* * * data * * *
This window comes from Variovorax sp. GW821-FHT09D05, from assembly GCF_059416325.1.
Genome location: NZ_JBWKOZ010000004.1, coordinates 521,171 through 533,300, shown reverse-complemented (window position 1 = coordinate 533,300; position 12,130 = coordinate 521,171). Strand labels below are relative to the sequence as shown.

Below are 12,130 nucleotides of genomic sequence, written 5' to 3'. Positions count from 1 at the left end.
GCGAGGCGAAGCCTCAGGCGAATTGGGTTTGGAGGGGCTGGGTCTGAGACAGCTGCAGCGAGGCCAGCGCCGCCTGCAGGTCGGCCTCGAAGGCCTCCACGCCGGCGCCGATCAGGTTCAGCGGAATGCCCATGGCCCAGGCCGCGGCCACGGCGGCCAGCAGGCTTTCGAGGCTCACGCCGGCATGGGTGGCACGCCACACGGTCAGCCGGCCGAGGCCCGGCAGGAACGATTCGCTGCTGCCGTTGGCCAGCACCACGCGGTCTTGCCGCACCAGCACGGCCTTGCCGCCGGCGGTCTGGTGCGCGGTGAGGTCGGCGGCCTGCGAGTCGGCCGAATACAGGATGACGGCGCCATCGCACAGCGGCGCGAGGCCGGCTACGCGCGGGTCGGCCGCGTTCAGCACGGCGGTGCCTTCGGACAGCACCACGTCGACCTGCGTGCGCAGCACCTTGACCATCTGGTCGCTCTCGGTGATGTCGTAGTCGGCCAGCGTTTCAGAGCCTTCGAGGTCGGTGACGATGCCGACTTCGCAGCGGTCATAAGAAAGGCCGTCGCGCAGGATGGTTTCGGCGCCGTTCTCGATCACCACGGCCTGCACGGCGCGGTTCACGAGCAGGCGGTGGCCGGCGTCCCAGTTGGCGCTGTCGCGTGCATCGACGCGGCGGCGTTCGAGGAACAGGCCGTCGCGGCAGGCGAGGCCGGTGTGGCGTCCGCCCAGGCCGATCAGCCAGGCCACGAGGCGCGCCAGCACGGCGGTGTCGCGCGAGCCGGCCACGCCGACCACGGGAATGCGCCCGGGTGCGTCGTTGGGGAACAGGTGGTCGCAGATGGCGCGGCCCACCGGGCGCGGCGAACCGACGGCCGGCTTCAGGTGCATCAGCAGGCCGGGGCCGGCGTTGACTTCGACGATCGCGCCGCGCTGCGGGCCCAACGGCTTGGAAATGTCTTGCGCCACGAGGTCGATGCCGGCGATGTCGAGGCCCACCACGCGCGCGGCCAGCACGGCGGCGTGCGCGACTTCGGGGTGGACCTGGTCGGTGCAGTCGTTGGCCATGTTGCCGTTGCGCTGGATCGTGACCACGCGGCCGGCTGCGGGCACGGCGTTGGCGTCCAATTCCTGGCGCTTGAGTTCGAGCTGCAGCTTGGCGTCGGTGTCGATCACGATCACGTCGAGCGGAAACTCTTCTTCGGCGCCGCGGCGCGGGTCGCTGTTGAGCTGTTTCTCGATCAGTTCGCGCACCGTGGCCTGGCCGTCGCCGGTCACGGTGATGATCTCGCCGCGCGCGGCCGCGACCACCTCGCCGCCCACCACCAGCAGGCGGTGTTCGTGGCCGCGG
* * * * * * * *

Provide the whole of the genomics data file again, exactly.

This window comes from Variovorax sp. GW821-FHT09D05, from assembly GCF_059416325.1.
Genome location: NZ_JBWKOZ010000004.1, coordinates 521,171 through 533,300, shown reverse-complemented (window position 1 = coordinate 533,300; position 12,130 = coordinate 521,171). Strand labels below are relative to the sequence as shown.

Below are 12,130 nucleotides of genomic sequence, written 5' to 3'. Positions count from 1 at the left end.
GCGAGGCGAAGCCTCAGGCGAATTGGGTTTGGAGGGGCTGGGTCTGAGACAGCTGCAGCGAGGCCAGCGCCGCCTGCAGGTCGGCCTCGAAGGCCTCCACGCCGGCGCCGATCAGGTTCAGCGGAATGCCCATGGCCCAGGCCGCGGCCACGGCGGCCAGCAGGCTTTCGAGGCTCACGCCGGCATGGGTGGCACGCCACACGGTCAGCCGGCCGAGGCCCGGCAGGAACGATTCGCTGCTGCCGTTGGCCAGCACCACGCGGTCTTGCCGCACCAGCACGGCCTTGCCGCCGGCGGTCTGGTGCGCGGTGAGGTCGGCGGCCTGCGAGTCGGCCGAATACAGGATGACGGCGCCATCGCACAGCGGCGCGAGGCCGGCTACGCGCGGGTCGGCCGCGTTCAGCACGGCGGTGCCTTCGGACAGCACCACGTCGACCTGCGTGCGCAGCACCTTGACCATCTGGTCGCTCTCGGTGATGTCGTAGTCGGCCAGCGTTTCAGAGCCTTCGAGGTCGGTGACGATGCCGACTTCGCAGCGGTCATAAGAAAGGCCGTCGCGCAGGATGGTTTCGGCGCCGTTCTCGATCACCACGGCCTGCACGGCGCGGTTCACGAGCAGGCGGTGGCCGGCGTCCCAGTTGGCGCTGTCGCGTGCATCGACGCGGCGGCGTTCGAGGAACAGGCCGTCGCGGCAGGCGAGGCCGGTGTGGCGTCCGCCCAGGCCGATCAGCCAGGCCACGAGGCGCGCCAGCACGGCGGTGTCGCGCGAGCCGGCCACGCCGACCACGGGAATGCGCCCGGGTGCGTCGTTGGGGAACAGGTGGTCGCAGATGGCGCGGCCCACCGGGCGCGGCGAACCGACGGCCGGCTTCAGGTGCATCAGCAGGCCGGGGCCGGCGTTGACTTCGACGATCGCGCCGCGCTGCGGGCCCAACGGCTTGGAAATGTCTTGCGCCACGAGGTCGATGCCGGCGATGTCGAGGCCCACCACGCGCGCGGCCAGCACGGCGGCGTGCGCGACTTCGGGGTGGACCTGGTCGGTGCAGTCGTTGGCCATGTTGCCGTTGCGCTGGATCGTGACCACGCGGCCGGCTGCGGGCACGGCGTTGGCGTCCAATTCCTGGCGCTTGAGTTCGAGCTGCAGCTTGGCGTCGGTGTCGATCACGATCACGTCGAGCGGAAACTCTTCTTCGGCGCCGCGGCGCGGGTCGCTGTTGAGCTGTTTCTCGATCAGTTCGCGCACCGTGGCCTGGCCGTCGCCGGTCACGGTGATGATCTCGCCGCGCGCGGCCGCGACCACCTCGCCGCCCACCACCAGCAGGCGGTGTTCGTGGCCGCGG